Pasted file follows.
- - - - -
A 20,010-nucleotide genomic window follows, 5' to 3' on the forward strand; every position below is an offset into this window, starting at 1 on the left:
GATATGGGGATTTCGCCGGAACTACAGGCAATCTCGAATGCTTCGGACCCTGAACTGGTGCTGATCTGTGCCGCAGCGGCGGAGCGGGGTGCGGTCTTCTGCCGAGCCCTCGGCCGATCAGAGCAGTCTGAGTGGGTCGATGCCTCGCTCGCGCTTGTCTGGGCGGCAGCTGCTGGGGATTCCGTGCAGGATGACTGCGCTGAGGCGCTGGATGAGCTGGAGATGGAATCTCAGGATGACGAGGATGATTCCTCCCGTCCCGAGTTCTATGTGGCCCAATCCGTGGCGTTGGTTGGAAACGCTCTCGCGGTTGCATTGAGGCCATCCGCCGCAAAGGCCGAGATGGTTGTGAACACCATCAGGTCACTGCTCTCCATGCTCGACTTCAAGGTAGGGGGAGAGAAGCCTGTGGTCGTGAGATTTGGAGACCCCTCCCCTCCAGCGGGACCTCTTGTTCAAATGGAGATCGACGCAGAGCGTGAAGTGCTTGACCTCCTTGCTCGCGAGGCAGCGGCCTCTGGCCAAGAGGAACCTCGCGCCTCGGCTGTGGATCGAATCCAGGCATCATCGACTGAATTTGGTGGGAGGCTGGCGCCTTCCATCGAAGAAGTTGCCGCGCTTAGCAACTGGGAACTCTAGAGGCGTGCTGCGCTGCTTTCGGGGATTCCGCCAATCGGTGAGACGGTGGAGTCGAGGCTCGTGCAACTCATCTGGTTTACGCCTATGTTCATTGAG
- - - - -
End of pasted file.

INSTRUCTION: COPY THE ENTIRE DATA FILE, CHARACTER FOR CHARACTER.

A 20,010-nucleotide genomic window follows, 5' to 3' on the forward strand; every position below is an offset into this window, starting at 1 on the left:
GATATGGGGATTTCGCCGGAACTACAGGCAATCTCGAATGCTTCGGACCCTGAACTGGTGCTGATCTGTGCCGCAGCGGCGGAGCGGGGTGCGGTCTTCTGCCGAGCCCTCGGCCGATCAGAGCAGTCTGAGTGGGTCGATGCCTCGCTCGCGCTTGTCTGGGCGGCAGCTGCTGGGGATTCCGTGCAGGATGACTGCGCTGAGGCGCTGGATGAGCTGGAGATGGAATCTCAGGATGACGAGGATGATTCCTCCCGTCCCGAGTTCTATGTGGCCCAATCCGTGGCGTTGGTTGGAAACGCTCTCGCGGTTGCATTGAGGCCATCCGCCGCAAAGGCCGAGATGGTTGTGAACACCATCAGGTCACTGCTCTCCATGCTCGACTTCAAGGTAGGGGGAGAGAAGCCTGTGGTCGTGAGATTTGGAGACCCCTCCCCTCCAGCGGGACCTCTTGTTCAAATGGAGATCGACGCAGAGCGTGAAGTGCTTGACCTCCTTGCTCGCGAGGCAGCGGCCTCTGGCCAAGAGGAACCTCGCGCCTCGGCTGTGGATCGAATCCAGGCATCATCGACTGAATTTGGTGGGAGGCTGGCGCCTTCCATCGAAGAAGTTGCCGCGCTTAGCAACTGGGAACTCTAGAGGCGTGCTGCGCTGCTTTCGGGGATTCCGCCAATCGGTGAGACGGTGGAGTCGAGGCTCGTGCAACTCATCTGGTTTACGCCTATGTTCATTGAG